There’s an extraordinary level of detail given to these pleasantly chunky character models from twenty years ago, a stylised sort of animation that aims to display the exaggerated sort of motion you think looks real, a communicative rather than realistic sense of movement. There are so many different facial expressions in this game it puts even the likes of Vagrant Story to shame, with characters not only able to display being happy, sad, or angry but various grimaces under strain, annoyances, and even maintaining eye contact with somebody too (a feat that’s harder than you might think when you’re dealing with painted-on faces). Seeing Aika practically burn a hole through Vyse’s head with an angry stare or Fina half-close her eyes and blush as she giggles is impressive all by itself, but they become something even more emotive when coupled with the phenomenal amount of unique hand models (sometimes with animated fingers, sometimes locked in a single pose, sometimes merely crude Lego-like mittens) and finely-tuned motions that show the cast lazily leaning on nearby objects, clinging to the side of ships as high winds buffet their hair, and teetering as they lift heavy objects. Just look at Alfonso resting his chin on the back of his hand, wearing the cocky look of a nobleman who knows he will always be wealthy and powerful no matter what happens (that’s what he thinks, anyway), the cigar-chomping weapons dealer resting his smoke between his fingers as he offers you his wares, or the special “We’re going to make trouble and we’re going to enjoy every minute of it” glance Vyse and Aika give each other before finalising their latest madcap plan. Even climbing ladders becomes a personality-led act under the careful hand of Arcadia’s skilled team of animators: Vyse’s cheeky little double-footed hop off the top is exactly how you’d imagine this fresh-faced pirate would really move, even though it’s exactly the sort of detail few would bother making and even less would notice. You always believe they’re occupying this 3D space together and because of this you can trust the actions you witness truly represent the events playing out, making Eternal Arcadia a rare breed of RPG that allows you to look to what a character’s doing and read the expression visible on their face to understand what they’re up to and how they’re feeling, no explanatory text box required.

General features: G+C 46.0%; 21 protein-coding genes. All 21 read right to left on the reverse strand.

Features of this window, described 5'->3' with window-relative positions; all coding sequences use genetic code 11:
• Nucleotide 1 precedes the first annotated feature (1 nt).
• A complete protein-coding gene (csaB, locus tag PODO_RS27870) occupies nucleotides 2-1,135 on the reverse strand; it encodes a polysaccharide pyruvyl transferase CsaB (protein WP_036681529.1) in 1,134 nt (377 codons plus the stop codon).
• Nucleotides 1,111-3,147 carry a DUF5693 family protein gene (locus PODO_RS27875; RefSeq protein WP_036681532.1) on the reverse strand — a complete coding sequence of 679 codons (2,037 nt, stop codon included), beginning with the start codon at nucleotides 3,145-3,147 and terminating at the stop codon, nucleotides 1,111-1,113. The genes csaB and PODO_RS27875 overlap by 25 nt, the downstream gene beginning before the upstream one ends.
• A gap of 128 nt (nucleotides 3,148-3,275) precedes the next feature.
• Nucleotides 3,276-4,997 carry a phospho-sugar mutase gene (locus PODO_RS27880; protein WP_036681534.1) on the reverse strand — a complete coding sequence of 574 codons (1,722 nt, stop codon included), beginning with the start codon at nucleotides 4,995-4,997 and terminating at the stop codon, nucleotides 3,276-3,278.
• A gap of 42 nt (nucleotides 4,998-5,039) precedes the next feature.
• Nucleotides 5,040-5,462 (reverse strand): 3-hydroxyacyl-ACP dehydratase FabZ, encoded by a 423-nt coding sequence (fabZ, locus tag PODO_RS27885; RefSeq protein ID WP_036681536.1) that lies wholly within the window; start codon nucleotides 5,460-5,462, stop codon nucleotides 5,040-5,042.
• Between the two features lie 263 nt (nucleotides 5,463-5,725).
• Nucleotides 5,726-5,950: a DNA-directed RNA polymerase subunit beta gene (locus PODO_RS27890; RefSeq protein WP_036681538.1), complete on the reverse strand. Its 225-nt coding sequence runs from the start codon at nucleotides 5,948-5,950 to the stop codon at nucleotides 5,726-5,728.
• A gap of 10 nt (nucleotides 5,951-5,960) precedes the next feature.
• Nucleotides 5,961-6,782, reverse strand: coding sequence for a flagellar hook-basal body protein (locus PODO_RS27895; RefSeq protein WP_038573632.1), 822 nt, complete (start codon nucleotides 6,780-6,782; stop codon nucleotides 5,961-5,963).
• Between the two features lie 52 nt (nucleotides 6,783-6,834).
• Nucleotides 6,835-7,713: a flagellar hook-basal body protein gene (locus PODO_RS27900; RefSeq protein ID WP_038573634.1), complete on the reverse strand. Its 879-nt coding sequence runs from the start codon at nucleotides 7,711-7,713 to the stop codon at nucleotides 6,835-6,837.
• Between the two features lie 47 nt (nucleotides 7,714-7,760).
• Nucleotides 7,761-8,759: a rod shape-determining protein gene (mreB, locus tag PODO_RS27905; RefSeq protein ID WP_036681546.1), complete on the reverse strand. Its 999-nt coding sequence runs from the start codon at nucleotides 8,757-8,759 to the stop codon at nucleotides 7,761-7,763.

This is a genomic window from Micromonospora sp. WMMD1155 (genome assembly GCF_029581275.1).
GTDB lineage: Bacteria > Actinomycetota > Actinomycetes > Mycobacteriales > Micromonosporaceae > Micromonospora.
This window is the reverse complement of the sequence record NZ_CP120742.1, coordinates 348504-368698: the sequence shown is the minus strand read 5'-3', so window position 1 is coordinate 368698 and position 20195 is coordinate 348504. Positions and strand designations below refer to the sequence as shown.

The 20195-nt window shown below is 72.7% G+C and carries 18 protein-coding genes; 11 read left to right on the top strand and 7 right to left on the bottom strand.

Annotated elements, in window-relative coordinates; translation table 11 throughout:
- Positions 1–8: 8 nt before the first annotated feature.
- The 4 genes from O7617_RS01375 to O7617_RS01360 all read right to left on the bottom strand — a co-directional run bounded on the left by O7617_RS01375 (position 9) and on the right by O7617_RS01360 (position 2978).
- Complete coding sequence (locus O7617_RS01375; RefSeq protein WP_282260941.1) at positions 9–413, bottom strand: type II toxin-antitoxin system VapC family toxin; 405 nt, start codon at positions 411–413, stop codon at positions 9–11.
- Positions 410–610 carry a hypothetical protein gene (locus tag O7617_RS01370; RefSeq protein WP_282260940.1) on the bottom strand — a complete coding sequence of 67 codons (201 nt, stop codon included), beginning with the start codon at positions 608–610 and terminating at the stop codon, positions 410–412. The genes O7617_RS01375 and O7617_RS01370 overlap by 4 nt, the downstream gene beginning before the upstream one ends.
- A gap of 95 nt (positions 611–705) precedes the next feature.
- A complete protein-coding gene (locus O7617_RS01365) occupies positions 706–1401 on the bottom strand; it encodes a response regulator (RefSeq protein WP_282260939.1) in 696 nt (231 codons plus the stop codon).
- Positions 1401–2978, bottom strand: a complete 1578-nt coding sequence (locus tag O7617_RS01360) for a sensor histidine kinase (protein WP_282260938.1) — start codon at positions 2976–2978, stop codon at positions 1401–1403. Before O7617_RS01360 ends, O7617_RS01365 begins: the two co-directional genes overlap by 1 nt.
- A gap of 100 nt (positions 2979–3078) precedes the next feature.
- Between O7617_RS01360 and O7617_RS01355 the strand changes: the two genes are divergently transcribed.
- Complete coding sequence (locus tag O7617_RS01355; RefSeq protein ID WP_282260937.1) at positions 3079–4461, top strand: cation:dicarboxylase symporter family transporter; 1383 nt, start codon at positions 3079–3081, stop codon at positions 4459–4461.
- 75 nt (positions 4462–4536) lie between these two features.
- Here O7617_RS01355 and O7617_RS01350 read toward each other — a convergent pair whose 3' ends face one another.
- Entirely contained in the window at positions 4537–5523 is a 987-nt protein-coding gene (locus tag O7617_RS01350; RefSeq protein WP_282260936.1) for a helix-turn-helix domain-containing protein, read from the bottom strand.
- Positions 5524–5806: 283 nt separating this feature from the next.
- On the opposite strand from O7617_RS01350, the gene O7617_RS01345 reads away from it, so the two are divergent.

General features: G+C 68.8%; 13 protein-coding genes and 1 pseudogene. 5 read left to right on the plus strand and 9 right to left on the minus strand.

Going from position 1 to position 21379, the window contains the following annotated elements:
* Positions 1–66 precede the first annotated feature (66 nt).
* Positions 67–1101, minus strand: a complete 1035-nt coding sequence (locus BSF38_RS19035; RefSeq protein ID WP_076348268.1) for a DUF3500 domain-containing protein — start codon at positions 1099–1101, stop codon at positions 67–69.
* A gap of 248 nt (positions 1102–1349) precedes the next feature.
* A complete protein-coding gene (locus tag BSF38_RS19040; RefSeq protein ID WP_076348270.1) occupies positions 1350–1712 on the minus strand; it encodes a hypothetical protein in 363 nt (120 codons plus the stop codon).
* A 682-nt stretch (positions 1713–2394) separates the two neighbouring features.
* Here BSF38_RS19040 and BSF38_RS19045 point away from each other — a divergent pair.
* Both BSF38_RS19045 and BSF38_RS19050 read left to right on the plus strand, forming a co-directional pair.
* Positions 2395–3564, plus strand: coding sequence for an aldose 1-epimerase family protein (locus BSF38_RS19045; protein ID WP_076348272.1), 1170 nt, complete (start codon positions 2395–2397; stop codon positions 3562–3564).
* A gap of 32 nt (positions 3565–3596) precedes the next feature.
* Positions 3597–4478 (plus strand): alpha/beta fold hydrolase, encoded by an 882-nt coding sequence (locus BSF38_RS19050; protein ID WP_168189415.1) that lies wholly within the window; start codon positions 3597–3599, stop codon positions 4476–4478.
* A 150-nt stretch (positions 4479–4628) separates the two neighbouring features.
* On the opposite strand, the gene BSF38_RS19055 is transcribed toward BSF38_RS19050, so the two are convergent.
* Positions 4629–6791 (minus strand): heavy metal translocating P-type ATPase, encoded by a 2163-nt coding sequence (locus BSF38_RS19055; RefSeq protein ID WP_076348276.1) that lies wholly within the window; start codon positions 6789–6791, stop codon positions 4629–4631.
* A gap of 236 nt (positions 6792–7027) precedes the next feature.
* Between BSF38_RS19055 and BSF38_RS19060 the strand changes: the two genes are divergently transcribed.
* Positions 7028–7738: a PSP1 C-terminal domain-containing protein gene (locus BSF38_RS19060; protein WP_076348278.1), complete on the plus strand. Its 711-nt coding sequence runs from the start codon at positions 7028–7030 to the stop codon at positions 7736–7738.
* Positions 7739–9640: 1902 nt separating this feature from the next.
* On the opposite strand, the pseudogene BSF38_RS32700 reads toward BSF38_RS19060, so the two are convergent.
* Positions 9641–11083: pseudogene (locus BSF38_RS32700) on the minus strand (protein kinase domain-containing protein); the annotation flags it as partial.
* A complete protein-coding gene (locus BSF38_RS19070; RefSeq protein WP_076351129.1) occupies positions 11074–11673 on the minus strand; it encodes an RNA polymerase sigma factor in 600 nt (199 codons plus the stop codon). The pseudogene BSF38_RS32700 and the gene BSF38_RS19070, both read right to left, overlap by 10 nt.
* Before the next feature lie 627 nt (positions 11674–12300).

Of course there’s not much point in looking like a hero if you don’t get to play as one, and the battles here – whether you’re on deck commanding a small team to quickly drive off an assortment of monsters or taking the helm and tactically blasting imperial warships out of the sky – consistently play out as supremely cinematic encounters crackling with dramatic sweeping shots and background clashes of steel. Even when you’re doing nothing at all you’ll still see your party move in to attack or an ancient weapon kick up desert sands, and while these motions are largely meaningless (although land-based positioning does effect multi-hit skills and spells) this visual showboating coupled with a soundtrack that dynamically alters to suit your current situation goes a long way to making you feel like you’re as much a part of the action as any of Vyse’s band of Blue Rogues.
What about when you’re out of battle walking around those towns and dungeons RPGs insist on having – the places where we all know nothing exciting’s ever going to happen unless it’s shown in a cutscene? Well, what parts of Eternal Arcadia are they? There’s not a single moment where you’re not expected to do something pirate-y yourself, whether that’s striking out for floating islands off in the distance, dashing across the roof of a moving train as the most powerful man in the world Terminator-walks towards you, running away from boulders in tight corridors decorated with flickering torches that give way to rooms lit only by the glow of flowing lava, carefully navigating floors that have crumbled away revealing a vast expanse of angry clouds flashing with lightning below, breaking out of prison, or finding a crescent-shaped island to call your own. This game is the living embodiment of fairy tale exploration, a world that only gets bigger as you write your own legend across the sky-oceans and beautifully concludes with our heroes once again setting their sights beyond the horizon, heading off on further adventures we may never get to see.
I’d forgotten Eternal Arcadia. Or more accurately – I only remembered the things that weren’t really worth remembering. Yes the flaws I took to heart are real and Arcadia would be even better if it properly addressed them, but in practise they pale into insignificance next to the exhilarating wanderlust that defines every last inch of the game. It’s a heartwarming and thrilling experience all at once – and still hugely impressive too, one of those games that plays to all of its host hardware’s technical strengths and special features without turning anything into a shallow box-ticking gimmick, and somehow makes it all look effortless as it goes. This game would easily stand tall in any crowd and – oh! – yes, this is definitely the best RPG on the Dreamcast.